A “Nemo” Fish, aka Clownfish or anemonefish can be found in tropical oceans around the globe. There are at least 30 known species living mostly in the shallow waters of the Indian Ocean, the Red Sea, and the western Pacific. Clownfish live in a symbiotic relationship with sea anemones.
To form a bond with the anemone the clownfish first performs an exotic dance. Gently touching the tentacles of the anemone with different parts of their body until they are acclimated to their host. The clownfish has a layer of mucus on its scales that make it immune to the fish-eating anemone’s sting. In this relationship the anemone provides protection to the clownfish while the clownfish cleans and removes parasites from its host. The clownfish also drives off predators that could potentially harm the anemone.
Habits and Social Life
All clownfish begin life as males. They all have the ability to switch their sex but will only do so to become the dominant female of a group. These fish live in groups and are highly social. The dominant female is the largest fish in the group and the next largest fish is the dominant male. If the female dies, the dominant male will change to a female and the next largest male will become the dominant male.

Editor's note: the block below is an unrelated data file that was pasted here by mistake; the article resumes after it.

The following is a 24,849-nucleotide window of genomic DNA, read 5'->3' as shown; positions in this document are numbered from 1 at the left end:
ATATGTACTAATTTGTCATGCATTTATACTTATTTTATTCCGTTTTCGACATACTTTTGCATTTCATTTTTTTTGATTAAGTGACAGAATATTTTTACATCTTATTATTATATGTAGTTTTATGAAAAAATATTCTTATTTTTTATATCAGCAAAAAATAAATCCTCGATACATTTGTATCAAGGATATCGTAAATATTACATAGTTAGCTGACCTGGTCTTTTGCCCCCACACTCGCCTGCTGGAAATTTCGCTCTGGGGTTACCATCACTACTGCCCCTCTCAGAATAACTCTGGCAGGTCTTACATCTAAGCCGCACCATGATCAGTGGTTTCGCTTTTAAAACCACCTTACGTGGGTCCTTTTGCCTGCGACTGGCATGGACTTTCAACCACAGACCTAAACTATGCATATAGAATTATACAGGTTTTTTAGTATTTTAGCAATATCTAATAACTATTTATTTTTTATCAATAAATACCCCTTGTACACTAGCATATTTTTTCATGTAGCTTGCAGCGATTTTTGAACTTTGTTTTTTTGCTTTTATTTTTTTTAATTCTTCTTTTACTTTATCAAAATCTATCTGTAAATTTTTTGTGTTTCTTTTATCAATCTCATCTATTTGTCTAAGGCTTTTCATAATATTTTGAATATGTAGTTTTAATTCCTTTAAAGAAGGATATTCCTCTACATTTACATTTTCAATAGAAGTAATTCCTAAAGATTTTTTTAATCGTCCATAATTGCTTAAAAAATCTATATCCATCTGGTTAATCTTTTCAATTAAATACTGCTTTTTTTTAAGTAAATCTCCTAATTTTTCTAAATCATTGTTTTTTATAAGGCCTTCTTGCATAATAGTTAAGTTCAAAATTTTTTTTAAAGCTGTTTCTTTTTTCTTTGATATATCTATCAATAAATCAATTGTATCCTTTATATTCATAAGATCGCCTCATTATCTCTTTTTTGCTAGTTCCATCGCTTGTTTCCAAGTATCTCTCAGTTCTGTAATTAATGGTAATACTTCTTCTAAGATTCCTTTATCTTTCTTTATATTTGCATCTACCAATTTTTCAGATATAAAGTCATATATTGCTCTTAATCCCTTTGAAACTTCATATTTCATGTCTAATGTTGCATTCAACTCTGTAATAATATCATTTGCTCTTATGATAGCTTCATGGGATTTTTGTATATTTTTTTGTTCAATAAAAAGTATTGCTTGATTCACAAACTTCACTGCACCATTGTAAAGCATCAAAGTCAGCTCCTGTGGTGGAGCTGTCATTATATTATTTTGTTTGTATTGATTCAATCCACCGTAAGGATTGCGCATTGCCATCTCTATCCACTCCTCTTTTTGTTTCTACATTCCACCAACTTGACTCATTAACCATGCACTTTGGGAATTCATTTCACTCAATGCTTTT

Clownfish communicate by making clicking noises. It is thought that these sounds help maintain the social order for the community.
Mating and Offspring
All anemonefish are monogamous. Before spawning the male will prepare a nest by cleaning a spot on the reef. He will then court the female and chase her to the nest. It is then up to her to deposit her eggs, and then he will make a couple of passes over the eggs and release sperm to fertilize them.
The female will lay 100 to 1,000 eggs which take about six to eight days to hatch. The larve hatch clear and simply float away. The spend about 10 days adrift. As they mature they will start to gain the color of their species and settle on the bottom of the reef and look for an anemone host.